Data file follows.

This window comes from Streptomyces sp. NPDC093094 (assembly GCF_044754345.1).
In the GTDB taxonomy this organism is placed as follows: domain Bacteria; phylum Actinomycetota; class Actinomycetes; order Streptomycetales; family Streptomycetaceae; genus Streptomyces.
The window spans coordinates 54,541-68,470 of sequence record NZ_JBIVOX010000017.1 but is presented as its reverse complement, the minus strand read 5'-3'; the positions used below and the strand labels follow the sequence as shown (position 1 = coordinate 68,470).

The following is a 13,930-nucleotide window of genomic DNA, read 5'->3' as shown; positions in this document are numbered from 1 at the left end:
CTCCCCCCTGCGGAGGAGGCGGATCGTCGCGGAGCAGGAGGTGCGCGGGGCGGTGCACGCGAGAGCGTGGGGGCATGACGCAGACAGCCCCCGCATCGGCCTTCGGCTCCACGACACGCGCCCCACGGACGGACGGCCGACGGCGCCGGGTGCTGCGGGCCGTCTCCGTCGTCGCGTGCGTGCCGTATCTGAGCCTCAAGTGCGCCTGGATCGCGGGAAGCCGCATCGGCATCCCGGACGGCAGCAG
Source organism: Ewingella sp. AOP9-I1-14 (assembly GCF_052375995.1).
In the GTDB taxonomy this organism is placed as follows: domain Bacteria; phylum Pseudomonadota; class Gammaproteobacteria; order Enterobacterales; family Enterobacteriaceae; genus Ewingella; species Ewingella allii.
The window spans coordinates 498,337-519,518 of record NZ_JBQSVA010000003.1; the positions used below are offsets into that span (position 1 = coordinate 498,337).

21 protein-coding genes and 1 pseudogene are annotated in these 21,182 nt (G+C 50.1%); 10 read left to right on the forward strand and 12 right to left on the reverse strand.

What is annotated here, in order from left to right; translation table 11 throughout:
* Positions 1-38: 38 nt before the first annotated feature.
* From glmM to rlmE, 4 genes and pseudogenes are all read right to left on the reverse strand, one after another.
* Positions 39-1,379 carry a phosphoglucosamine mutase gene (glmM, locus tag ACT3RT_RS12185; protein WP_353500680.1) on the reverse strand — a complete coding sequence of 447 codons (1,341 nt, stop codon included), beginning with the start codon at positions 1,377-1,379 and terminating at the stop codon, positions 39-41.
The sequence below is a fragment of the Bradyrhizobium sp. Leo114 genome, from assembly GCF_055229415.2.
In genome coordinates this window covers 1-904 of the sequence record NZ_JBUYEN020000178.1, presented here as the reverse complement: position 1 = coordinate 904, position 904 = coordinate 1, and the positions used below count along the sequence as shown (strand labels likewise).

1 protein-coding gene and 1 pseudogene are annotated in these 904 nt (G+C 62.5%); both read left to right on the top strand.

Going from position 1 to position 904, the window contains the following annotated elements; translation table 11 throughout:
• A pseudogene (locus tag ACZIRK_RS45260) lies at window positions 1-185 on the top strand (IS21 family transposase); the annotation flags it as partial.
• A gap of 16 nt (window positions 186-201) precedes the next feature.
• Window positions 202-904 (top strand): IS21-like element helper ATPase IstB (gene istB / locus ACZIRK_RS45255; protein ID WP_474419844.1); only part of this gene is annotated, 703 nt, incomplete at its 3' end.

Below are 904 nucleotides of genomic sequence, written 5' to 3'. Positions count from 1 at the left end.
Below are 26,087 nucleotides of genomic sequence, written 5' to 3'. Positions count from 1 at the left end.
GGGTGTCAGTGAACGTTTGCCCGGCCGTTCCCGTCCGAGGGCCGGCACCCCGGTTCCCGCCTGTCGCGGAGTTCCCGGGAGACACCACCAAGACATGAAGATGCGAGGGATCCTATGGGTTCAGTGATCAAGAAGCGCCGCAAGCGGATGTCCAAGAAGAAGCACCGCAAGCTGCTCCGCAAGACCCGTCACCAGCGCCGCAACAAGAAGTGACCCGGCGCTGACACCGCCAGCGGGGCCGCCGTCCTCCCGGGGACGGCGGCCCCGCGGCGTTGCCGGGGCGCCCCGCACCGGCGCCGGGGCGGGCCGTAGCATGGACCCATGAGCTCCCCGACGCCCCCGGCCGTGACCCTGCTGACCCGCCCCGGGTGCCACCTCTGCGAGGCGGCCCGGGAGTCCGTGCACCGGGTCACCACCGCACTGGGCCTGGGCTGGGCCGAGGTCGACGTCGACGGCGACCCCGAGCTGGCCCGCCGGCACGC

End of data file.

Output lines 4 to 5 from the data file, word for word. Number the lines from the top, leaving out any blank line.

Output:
The following is a 13,930-nucleotide window of genomic DNA, read 5'->3' as shown; positions in this document are numbered from 1 at the left end:
CTCCCCCCTGCGGAGGAGGCGGATCGTCGCGGAGCAGGAGGTGCGCGGGGCGGTGCACGCGAGAGCGTGGGGGCATGACGCAGACAGCCCCCGCATCGGCCTTCGGCTCCACGACACGCGCCCCACGGACGGACGGCCGACGGCGCCGGGTGCTGCGGGCCGTCTCCGTCGTCGCGTGCGTGCCGTATCTGAGCCTCAAGTGCGCCTGGATCGCGGGAAGCCGCATCGGCATCCCGGACGGCAGCAG